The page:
Potent white plumes of tear gas scatter the machete-wielding Kanak separatists. But moments later, the band of young native islanders regroups to hurl more stones and obscenities at French riot police. This scene has been repeated many times since Kanak separatists in this French South Pacific territory took 27 French paramilitary gendarmes hostage April 21. Through roadblocks, bomb blasts, shootings, and vandalism of voting booths, the Kanaks have sought to make their cause an issue in both the French presidential elections and a local vote for a regional assembly held April 24.
The hostage-takers are members of the FLNK (Kanak Socialist National Liberation Front). The left-wing group claims the Kanaks have run out of options and must now force France to deal with the independence issue. The FLNK represents some 80 percent of the native population and 34 percent of the total.
The FLNK conditions for release of the gendarmes were: Cancel the local election; pull French troops off the atoll where the hostages are being held; send an envoy to arrange a new referendum on independence based on UN guidelines.
For unexplained reasons, 11 of the original hostages were freed this past week. But five more gendarmes and a magistrate were later kidnapped as they tried to negotiate with separatists for more releases.
Meanwhile, the rhetoric is not cooling down. French Minister for Overseas Departments and Territories Bernard Pons has denounced the Kanaks as terrorists. He has noted that the majority of New Caledonians have voted against independence and that Paris supports this decision.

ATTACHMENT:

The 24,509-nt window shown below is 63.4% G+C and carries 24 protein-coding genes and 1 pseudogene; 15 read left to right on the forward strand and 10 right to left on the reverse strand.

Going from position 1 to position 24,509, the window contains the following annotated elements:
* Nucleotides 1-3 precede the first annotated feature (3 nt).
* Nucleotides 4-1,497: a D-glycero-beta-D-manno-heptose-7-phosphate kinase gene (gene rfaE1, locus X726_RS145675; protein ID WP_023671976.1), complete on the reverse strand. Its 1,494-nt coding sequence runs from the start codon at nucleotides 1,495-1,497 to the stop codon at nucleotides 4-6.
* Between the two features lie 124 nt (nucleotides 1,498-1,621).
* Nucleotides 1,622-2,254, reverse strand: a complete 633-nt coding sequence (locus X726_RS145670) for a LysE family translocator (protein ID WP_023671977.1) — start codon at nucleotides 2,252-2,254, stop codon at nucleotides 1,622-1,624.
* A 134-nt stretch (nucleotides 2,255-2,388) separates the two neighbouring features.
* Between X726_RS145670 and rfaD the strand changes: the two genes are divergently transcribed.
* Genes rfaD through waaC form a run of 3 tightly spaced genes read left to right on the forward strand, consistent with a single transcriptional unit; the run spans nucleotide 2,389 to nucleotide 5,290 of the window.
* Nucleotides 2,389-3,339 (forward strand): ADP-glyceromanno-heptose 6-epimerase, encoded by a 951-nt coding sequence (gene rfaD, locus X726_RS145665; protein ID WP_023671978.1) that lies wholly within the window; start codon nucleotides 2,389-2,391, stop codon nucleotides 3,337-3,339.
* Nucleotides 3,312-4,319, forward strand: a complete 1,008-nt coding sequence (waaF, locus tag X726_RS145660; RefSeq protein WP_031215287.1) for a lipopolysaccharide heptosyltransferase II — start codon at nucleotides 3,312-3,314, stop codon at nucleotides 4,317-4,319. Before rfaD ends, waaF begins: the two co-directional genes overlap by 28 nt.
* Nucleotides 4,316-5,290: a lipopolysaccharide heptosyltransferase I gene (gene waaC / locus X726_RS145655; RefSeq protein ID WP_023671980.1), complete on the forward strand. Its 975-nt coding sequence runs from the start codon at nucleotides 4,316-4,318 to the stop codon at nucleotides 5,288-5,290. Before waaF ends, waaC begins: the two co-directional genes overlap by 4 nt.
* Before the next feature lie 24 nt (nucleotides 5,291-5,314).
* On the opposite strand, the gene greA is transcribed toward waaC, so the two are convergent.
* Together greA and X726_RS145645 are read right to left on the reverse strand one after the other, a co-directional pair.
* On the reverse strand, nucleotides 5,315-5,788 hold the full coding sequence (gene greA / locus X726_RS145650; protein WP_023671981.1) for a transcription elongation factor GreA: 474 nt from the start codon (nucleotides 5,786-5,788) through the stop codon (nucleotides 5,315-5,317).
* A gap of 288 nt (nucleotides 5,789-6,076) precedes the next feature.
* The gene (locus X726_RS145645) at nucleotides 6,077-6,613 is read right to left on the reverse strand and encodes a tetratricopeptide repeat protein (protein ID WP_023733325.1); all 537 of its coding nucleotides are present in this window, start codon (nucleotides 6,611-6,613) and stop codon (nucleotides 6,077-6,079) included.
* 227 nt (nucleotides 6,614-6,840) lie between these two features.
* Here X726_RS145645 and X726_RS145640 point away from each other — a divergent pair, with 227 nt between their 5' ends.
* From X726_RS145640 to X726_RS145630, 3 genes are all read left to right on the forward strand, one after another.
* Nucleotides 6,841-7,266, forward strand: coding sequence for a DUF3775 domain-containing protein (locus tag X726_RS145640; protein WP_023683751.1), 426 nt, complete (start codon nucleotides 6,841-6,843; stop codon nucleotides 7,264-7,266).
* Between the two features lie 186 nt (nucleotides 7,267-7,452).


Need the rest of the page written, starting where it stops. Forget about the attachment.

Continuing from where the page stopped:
Intransigence over independence is all too familiar here. The only way to break the impasse, political observers say, is to somehow reconcile three major interests: the rights of French, Asian, and Polynesian settlers; native Kanak land and independence claims; French business and strategic interests.
New Caledonia is the world's third largest nickel producer. More important, France views the archipelago as but one part of its South Pacific territories, which include a nuclear testing site in French Polynesia. France worries that independence here would have a domino effect.
``New Caledonia may be the thin end of the wedge for decolo-nization in French Polynesia,'' says Sydney University Professor John Connell. ``France feels very strongly that to remain a world power it should not only have a nuclear strike force, but a presence in every ocean.''
Socialist President Fran,cois Mitterrand has made the most concerted attempt to address Kanak concerns. From previous reconciliation efforts, he knows that both the left and right will resort to violence if a proposed solution appears one-sided. A similar cycle of violence occurred prior to 1984 local elections and continued into 1985. The differences this time are that there are more troops and Kanak resolve has hardened.